What you need to know in the wake of the Equifax data breach scandal

WASHINGTON — Last week, the credit reporting agency Equifax announced that “criminals” had stolen vital financial and personal data belong to more than 140 million Americans.

That certainly seems bad, but in an era when more than 1 billion email accounts can be hacked just how big of a deal is this data breach?

“I would say this is our Category 5 storm of data breaches,” said CBS News Business Analyst Jill Schlesinger. “This is a data, a consumer reporting agency, right? That means not just your name, but your Social Security number and your credit card, I mean all of it is in one place.”

Oh. Well, that is bad.

“The thing to remember is, if you think, ‘Oh, this is an event,’ this is actually going to last for a much longer time,” Schlesinger said. “One security expert said to me that your info will be alive on the dark web for a long time to come.”

As if the breach wasn’t bad enough, the website Equifax recommended people use to find out if they had been hacked has encountered a number of problems and the company has been scrambling to keep pace with events.

But there are some things consumers can do to keep their data safe.

Schlesinger says the easiest and arguably most important is simply being vigilant.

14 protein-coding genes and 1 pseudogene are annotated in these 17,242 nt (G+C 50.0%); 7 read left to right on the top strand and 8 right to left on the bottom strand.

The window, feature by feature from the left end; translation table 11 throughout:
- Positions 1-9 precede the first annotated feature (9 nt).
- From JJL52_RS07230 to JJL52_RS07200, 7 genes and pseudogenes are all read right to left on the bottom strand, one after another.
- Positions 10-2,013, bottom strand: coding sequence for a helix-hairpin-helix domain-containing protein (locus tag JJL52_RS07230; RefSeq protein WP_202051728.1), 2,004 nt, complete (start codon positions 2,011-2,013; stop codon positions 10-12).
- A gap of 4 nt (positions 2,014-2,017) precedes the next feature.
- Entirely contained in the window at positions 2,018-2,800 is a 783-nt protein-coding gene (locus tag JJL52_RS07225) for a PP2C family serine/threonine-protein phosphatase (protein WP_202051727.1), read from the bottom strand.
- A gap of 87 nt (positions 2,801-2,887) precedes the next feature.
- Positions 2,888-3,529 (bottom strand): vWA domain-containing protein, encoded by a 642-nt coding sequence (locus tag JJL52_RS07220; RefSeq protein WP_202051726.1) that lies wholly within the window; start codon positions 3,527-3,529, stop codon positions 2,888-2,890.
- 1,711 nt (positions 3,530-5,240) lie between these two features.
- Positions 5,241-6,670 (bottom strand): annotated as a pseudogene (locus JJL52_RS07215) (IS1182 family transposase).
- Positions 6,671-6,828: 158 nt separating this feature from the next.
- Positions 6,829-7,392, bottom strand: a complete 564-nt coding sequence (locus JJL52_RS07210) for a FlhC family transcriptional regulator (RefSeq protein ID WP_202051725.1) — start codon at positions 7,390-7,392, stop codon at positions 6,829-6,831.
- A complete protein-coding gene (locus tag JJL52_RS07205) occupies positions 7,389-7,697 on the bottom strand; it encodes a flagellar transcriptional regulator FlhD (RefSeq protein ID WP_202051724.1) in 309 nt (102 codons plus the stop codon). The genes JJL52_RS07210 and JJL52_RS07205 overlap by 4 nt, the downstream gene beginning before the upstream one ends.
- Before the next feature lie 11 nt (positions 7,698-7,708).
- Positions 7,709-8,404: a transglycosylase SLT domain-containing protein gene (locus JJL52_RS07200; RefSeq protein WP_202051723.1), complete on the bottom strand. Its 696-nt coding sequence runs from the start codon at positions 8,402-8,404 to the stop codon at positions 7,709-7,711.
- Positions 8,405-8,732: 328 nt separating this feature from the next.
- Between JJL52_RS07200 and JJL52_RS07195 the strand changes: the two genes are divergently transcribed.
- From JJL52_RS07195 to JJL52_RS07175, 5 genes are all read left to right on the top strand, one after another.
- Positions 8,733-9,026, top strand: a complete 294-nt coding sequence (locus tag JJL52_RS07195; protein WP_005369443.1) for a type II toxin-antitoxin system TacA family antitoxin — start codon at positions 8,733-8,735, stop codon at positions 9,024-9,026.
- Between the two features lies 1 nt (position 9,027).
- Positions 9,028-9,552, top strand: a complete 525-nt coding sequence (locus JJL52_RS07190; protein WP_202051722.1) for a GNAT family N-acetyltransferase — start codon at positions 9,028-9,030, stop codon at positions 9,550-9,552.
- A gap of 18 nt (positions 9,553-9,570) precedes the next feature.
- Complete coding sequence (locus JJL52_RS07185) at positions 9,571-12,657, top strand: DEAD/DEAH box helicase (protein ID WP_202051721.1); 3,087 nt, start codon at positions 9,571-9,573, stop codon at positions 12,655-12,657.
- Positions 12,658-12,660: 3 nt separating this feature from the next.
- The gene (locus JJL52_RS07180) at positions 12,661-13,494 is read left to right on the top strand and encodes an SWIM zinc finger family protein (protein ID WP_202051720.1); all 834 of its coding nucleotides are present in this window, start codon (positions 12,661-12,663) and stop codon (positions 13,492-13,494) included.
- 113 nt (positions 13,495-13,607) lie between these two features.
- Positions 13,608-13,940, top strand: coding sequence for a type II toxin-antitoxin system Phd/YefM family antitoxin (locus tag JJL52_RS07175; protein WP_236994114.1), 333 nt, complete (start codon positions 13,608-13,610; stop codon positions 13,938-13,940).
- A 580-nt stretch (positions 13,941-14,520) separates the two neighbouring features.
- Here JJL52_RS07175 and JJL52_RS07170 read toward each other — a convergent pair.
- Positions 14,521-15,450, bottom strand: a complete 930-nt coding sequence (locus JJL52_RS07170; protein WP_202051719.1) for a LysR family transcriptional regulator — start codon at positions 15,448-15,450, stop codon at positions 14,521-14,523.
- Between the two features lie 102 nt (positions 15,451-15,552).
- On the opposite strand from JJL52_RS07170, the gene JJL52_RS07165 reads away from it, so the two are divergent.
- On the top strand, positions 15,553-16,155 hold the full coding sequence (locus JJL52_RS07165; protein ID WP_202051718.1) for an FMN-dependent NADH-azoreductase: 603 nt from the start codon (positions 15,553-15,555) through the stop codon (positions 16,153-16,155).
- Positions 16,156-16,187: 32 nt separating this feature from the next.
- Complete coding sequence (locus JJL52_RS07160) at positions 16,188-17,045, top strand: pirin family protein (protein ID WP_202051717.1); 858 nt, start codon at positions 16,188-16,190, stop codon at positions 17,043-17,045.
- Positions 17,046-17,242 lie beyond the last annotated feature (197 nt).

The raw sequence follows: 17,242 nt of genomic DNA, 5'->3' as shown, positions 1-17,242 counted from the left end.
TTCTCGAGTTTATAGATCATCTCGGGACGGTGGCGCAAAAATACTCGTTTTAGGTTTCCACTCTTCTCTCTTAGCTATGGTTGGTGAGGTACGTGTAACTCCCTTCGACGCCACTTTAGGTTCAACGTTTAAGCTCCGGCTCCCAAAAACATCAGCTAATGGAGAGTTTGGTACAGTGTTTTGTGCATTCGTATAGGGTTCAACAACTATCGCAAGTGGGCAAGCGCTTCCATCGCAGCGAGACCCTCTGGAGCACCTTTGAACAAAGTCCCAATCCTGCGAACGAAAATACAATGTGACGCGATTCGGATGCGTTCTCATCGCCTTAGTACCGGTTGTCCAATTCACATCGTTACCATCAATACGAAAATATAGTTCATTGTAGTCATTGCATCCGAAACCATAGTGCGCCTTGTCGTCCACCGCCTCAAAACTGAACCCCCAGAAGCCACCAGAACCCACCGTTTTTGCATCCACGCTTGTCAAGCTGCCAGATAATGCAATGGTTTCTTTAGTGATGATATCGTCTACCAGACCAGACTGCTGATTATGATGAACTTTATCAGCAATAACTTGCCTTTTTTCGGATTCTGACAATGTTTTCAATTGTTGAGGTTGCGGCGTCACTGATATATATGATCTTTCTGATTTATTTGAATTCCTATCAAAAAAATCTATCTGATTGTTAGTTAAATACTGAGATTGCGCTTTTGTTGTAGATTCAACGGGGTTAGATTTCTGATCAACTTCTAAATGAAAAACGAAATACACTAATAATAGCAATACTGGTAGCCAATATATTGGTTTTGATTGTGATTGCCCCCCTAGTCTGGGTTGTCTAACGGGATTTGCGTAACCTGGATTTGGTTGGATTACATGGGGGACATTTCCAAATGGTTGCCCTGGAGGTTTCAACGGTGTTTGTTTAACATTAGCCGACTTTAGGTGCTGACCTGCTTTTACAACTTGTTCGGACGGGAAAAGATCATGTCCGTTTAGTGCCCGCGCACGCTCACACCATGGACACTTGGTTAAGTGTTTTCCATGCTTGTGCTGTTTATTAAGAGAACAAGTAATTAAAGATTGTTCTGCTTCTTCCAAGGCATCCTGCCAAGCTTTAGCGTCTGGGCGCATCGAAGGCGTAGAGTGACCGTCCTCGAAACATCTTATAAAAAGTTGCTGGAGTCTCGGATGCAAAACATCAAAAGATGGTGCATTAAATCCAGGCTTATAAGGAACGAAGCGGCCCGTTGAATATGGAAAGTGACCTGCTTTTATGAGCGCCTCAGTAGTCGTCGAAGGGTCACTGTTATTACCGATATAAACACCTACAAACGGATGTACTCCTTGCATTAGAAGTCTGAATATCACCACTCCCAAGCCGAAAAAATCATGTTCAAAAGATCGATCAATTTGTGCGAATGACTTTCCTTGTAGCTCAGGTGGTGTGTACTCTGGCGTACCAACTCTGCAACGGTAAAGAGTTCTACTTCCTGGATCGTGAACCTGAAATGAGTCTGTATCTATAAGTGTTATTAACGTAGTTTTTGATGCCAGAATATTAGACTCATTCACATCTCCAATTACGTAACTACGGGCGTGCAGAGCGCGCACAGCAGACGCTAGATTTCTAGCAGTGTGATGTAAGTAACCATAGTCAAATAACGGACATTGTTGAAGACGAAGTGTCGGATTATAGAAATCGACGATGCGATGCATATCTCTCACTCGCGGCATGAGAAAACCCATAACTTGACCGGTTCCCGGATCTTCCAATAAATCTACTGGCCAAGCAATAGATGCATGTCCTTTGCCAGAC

“Watch those credit card statements very carefully,” she said. “See if there is anything weird that jumps out you. You’ll see if someone has been trying to open up an account in your name.”

Schlesinger also suggests putting a credit freeze on your credit file, which would stop all access to your credit report. Doing that though could cause some problems since it would stop you from accessing your own account, meaning you wouldn’t be able to get a loan or a mortgage until you unfreeze the account and in some states there are fees for that.

Schlesinger also recommends filing a complaint with the Federal Trade Commission because she thinks the FTC will be working hard to stay on top of this breach.

“It’s a funny thing,” she said. “It’s a reality that we are living with, the question is really are you going to be the low hanging fruit for the fraudsters?”

While hacking and data breaches are just part of life in the 21st century, Schlesinger said being proactive about your credit reports and other personal data on the web should start to be the equivalent of locking your front door. It’s a good first step to ensure your safety.

“They [hackers] aren’t going to work that hard,” she said. “There are plenty of people who just aren’t going to do anything [to protect their information], so don’t be the low hanging fruit.”

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